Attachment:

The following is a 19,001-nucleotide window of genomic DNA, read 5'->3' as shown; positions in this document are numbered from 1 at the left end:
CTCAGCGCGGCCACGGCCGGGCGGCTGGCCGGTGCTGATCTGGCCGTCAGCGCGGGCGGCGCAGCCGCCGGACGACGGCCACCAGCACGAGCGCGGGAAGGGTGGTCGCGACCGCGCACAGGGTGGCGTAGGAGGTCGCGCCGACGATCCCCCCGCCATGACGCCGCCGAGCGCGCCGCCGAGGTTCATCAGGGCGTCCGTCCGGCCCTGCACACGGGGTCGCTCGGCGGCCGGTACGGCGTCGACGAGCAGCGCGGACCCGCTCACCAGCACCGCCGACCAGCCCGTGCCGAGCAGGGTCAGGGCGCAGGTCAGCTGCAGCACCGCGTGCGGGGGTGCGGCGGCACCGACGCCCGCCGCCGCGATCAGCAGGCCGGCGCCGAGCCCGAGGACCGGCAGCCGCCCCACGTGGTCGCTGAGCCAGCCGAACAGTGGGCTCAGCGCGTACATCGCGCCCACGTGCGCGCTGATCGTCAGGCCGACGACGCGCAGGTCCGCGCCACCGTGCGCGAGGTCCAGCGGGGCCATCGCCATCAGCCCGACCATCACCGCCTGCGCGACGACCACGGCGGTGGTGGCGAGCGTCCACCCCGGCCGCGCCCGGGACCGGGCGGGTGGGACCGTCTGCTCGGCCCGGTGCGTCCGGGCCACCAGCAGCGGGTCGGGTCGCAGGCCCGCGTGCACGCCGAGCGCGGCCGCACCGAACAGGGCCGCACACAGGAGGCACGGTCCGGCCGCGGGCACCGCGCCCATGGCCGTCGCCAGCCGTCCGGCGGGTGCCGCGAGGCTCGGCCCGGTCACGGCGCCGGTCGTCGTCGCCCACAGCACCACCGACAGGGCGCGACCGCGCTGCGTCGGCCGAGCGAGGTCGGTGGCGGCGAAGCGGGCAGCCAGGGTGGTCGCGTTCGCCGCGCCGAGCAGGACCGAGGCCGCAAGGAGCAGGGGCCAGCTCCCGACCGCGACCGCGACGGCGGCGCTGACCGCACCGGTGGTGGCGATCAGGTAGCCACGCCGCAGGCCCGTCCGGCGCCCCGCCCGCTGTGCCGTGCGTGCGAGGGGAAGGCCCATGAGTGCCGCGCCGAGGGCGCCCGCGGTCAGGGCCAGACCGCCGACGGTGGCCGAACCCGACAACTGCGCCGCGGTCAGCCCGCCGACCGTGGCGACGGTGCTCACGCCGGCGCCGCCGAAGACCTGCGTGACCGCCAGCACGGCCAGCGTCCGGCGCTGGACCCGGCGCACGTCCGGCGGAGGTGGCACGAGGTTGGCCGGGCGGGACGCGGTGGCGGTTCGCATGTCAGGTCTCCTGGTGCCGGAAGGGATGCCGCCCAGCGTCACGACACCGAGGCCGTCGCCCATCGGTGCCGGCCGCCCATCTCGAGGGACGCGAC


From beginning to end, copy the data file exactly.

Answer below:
The following is a 19,001-nucleotide window of genomic DNA, read 5'->3' as shown; positions in this document are numbered from 1 at the left end:
CTCAGCGCGGCCACGGCCGGGCGGCTGGCCGGTGCTGATCTGGCCGTCAGCGCGGGCGGCGCAGCCGCCGGACGACGGCCACCAGCACGAGCGCGGGAAGGGTGGTCGCGACCGCGCACAGGGTGGCGTAGGAGGTCGCGCCGACGATCCCCCCGCCATGACGCCGCCGAGCGCGCCGCCGAGGTTCATCAGGGCGTCCGTCCGGCCCTGCACACGGGGTCGCTCGGCGGCCGGTACGGCGTCGACGAGCAGCGCGGACCCGCTCACCAGCACCGCCGACCAGCCCGTGCCGAGCAGGGTCAGGGCGCAGGTCAGCTGCAGCACCGCGTGCGGGGGTGCGGCGGCACCGACGCCCGCCGCCGCGATCAGCAGGCCGGCGCCGAGCCCGAGGACCGGCAGCCGCCCCACGTGGTCGCTGAGCCAGCCGAACAGTGGGCTCAGCGCGTACATCGCGCCCACGTGCGCGCTGATCGTCAGGCCGACGACGCGCAGGTCCGCGCCACCGTGCGCGAGGTCCAGCGGGGCCATCGCCATCAGCCCGACCATCACCGCCTGCGCGACGACCACGGCGGTGGTGGCGAGCGTCCACCCCGGCCGCGCCCGGGACCGGGCGGGTGGGACCGTCTGCTCGGCCCGGTGCGTCCGGGCCACCAGCAGCGGGTCGGGTCGCAGGCCCGCGTGCACGCCGAGCGCGGCCGCACCGAACAGGGCCGCACACAGGAGGCACGGTCCGGCCGCGGGCACCGCGCCCATGGCCGTCGCCAGCCGTCCGGCGGGTGCCGCGAGGCTCGGCCCGGTCACGGCGCCGGTCGTCGTCGCCCACAGCACCACCGACAGGGCGCGACCGCGCTGCGTCGGCCGAGCGAGGTCGGTGGCGGCGAAGCGGGCAGCCAGGGTGGTCGCGTTCGCCGCGCCGAGCAGGACCGAGGCCGCAAGGAGCAGGGGCCAGCTCCCGACCGCGACCGCGACGGCGGCGCTGACCGCACCGGTGGTGGCGATCAGGTAGCCACGCCGCAGGCCCGTCCGGCGCCCCGCCCGCTGTGCCGTGCGTGCGAGGGGAAGGCCCATGAGTGCCGCGCCGAGGGCGCCCGCGGTCAGGGCCAGACCGCCGACGGTGGCCGAACCCGACAACTGCGCCGCGGTCAGCCCGCCGACCGTGGCGACGGTGCTCACGCCGGCGCCGCCGAAGACCTGCGTGACCGCCAGCACGGCCAGCGTCCGGCGCTGGACCCGGCGCACGTCCGGCGGAGGTGGCACGAGGTTGGCCGGGCGGGACGCGGTGGCGGTTCGCATGTCAGGTCTCCTGGTGCCGGAAGGGATGCCGCCCAGCGTCACGACACCGAGGCCGTCGCCCATCGGTGCCGGCCGCCCATCTCGAGGGACGCGAC